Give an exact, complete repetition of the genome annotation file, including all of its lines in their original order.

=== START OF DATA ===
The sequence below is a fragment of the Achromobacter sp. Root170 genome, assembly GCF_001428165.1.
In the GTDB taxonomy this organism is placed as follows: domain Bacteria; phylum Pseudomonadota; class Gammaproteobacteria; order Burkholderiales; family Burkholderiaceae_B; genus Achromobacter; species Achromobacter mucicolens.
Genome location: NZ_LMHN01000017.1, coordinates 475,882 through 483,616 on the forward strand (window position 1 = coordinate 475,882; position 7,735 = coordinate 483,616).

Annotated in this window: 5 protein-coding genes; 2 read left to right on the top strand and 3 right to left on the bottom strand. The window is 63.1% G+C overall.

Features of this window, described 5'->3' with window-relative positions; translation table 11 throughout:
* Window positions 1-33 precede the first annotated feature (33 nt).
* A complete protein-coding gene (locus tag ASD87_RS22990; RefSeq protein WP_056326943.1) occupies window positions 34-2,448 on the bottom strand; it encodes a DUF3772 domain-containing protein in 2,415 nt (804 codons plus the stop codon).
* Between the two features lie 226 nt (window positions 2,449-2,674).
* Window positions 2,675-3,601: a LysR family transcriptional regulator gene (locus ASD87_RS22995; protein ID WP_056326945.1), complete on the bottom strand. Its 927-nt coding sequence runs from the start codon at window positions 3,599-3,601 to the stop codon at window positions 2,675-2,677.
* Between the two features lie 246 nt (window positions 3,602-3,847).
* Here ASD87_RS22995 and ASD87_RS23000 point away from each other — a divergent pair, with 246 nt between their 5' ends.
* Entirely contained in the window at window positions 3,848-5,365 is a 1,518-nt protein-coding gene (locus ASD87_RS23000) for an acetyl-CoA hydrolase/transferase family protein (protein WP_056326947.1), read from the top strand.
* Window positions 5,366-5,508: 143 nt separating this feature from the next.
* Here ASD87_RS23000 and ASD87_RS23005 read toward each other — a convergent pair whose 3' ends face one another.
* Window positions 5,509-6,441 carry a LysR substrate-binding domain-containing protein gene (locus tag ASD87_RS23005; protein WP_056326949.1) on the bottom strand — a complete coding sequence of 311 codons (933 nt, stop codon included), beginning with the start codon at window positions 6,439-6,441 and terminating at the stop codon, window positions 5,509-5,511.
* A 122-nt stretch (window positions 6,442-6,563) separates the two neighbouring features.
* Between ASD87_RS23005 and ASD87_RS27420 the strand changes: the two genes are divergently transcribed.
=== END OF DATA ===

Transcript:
The sequence below is a fragment of the Achromobacter sp. Root170 genome, assembly GCF_001428165.1.
In the GTDB taxonomy this organism is placed as follows: domain Bacteria; phylum Pseudomonadota; class Gammaproteobacteria; order Burkholderiales; family Burkholderiaceae_B; genus Achromobacter; species Achromobacter mucicolens.
Genome location: NZ_LMHN01000017.1, coordinates 475,882 through 483,616 on the forward strand (window position 1 = coordinate 475,882; position 7,735 = coordinate 483,616).

Annotated in this window: 5 protein-coding genes; 2 read left to right on the top strand and 3 right to left on the bottom strand. The window is 63.1% G+C overall.

Features of this window, described 5'->3' with window-relative positions; translation table 11 throughout:
* Window positions 1-33 precede the first annotated feature (33 nt).
* A complete protein-coding gene (locus tag ASD87_RS22990; RefSeq protein WP_056326943.1) occupies window positions 34-2,448 on the bottom strand; it encodes a DUF3772 domain-containing protein in 2,415 nt (804 codons plus the stop codon).
* Between the two features lie 226 nt (window positions 2,449-2,674).
* Window positions 2,675-3,601: a LysR family transcriptional regulator gene (locus ASD87_RS22995; protein ID WP_056326945.1), complete on the bottom strand. Its 927-nt coding sequence runs from the start codon at window positions 3,599-3,601 to the stop codon at window positions 2,675-2,677.
* Between the two features lie 246 nt (window positions 3,602-3,847).
* Here ASD87_RS22995 and ASD87_RS23000 point away from each other — a divergent pair, with 246 nt between their 5' ends.
* Entirely contained in the window at window positions 3,848-5,365 is a 1,518-nt protein-coding gene (locus ASD87_RS23000) for an acetyl-CoA hydrolase/transferase family protein (protein WP_056326947.1), read from the top strand.
* Window positions 5,366-5,508: 143 nt separating this feature from the next.
* Here ASD87_RS23000 and ASD87_RS23005 read toward each other — a convergent pair whose 3' ends face one another.
* Window positions 5,509-6,441 carry a LysR substrate-binding domain-containing protein gene (locus tag ASD87_RS23005; protein WP_056326949.1) on the bottom strand — a complete coding sequence of 311 codons (933 nt, stop codon included), beginning with the start codon at window positions 6,439-6,441 and terminating at the stop codon, window positions 5,509-5,511.
* A 122-nt stretch (window positions 6,442-6,563) separates the two neighbouring features.
* Between ASD87_RS23005 and ASD87_RS27420 the strand changes: the two genes are divergently transcribed.